LONDON, United Kingdom — Simone Rocha keeps her own saint a secret but her new collection honoured Malachy, the patron saint of prophecies. That was just the sort of mythic connection we’ve come to expect from her. Rocha’s roots run deep in Ireland, in its ambiguous combination of Catholicism and paganism. Her latest inspiration was “Riders to the Sea,” a 1904 one-acter by J.M.Synge set in a remote fishing community in the Aran Islands, where the church and the old ways mesh uneasily. Birth, life, loss, Synge’s themes, were Rocha’s too. She conceived her show like a procession, in three sections, to reflect that.
But, of course, it wasn’t that precise, because her clothes aren’t. They’re soft, fluid layers, floating clouds of fabric, restrained by ribbons and sashes. They are clothes for rituals and ceremonies, and they make primal connections, a first communion and a wedding, a birth and a funeral. Rocha’s clothes are often beautiful, in the way that Elizabeth Fraser’s voice or a Visconti film is beautiful – they exist out of time – but they get their weight, their haunting gravitas from the melancholy which steeps her work. This new collection, with its circle of life, was no exception.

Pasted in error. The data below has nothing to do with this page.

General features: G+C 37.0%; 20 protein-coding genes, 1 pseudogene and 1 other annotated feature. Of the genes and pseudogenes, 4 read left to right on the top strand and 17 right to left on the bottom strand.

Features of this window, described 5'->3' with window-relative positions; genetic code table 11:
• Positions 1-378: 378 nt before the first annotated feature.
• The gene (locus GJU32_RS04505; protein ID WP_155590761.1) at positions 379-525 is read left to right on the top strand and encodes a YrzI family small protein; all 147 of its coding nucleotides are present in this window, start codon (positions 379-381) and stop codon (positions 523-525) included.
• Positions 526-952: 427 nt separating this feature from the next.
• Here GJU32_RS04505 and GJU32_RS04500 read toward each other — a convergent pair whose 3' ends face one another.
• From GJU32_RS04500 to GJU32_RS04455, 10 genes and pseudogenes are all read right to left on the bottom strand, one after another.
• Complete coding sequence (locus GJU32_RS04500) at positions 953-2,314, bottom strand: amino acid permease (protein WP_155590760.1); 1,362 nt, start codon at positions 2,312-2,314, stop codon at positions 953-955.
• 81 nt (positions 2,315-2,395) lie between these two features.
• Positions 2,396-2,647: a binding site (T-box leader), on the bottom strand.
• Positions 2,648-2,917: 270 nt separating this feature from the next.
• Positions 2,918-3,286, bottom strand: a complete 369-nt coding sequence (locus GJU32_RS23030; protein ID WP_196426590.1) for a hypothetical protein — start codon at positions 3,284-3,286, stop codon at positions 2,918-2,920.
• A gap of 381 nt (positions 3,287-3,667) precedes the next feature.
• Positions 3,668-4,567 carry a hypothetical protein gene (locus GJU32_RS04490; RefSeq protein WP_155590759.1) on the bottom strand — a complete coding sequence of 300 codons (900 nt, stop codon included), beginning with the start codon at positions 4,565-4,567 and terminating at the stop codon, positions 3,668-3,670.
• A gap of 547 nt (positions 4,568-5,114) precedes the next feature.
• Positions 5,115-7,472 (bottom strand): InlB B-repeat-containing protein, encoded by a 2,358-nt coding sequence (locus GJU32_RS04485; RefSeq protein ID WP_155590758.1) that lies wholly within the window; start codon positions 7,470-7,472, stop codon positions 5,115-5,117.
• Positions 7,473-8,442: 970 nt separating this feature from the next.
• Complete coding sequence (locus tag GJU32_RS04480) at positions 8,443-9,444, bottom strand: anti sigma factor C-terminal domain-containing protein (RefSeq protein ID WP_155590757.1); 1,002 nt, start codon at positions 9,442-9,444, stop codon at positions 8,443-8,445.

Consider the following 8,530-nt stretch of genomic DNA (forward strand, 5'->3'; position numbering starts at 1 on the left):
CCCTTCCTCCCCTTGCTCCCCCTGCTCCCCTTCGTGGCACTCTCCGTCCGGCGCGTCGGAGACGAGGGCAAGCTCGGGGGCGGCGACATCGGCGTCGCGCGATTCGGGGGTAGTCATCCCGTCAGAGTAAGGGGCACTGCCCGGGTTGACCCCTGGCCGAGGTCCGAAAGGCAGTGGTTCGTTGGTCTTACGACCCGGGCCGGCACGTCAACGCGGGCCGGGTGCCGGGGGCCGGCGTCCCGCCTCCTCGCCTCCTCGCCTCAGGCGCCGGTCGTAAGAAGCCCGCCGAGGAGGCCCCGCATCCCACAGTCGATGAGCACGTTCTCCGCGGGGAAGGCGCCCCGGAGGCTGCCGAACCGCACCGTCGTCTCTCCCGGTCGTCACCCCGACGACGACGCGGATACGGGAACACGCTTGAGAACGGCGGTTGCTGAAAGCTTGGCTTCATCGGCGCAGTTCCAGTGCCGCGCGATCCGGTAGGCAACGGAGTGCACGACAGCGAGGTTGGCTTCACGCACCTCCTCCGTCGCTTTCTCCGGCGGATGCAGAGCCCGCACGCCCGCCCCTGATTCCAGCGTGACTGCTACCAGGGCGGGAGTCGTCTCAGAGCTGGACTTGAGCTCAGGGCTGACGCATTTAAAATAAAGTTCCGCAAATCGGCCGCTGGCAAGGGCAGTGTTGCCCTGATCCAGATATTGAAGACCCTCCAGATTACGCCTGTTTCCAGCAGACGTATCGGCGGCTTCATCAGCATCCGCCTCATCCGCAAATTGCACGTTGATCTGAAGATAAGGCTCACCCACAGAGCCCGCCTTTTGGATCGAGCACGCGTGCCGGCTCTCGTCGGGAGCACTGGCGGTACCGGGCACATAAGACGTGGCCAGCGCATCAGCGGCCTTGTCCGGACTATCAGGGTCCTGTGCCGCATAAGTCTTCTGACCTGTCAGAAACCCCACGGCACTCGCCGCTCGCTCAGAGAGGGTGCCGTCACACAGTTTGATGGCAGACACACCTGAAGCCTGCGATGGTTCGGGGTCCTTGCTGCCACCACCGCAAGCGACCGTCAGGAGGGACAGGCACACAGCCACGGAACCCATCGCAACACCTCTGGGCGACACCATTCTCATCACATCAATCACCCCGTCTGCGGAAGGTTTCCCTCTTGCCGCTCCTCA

The sea ran through the show: netting made of macramé, pearls studding shoes, fishermen’s sweaters dissected into hawsers of cabled braiding. There was something ominous about the way they draped round shoulders, weighing down virginal white dresses. Rocha preferred the word “visceral”, visceral like the red sashes that streamed over rose prints, or the pulsing Sacred Heart. And visceral like the post-punk sound of Dublin band Fontaines D.C. blasting on the soundtrack.
Did the show close with a bride or a mourner? That ambiguity is a typical takeaway from a Rocha show. What did Malachy see? “Rebirth,” Simone said hopefully. But she didn’t sound very sure.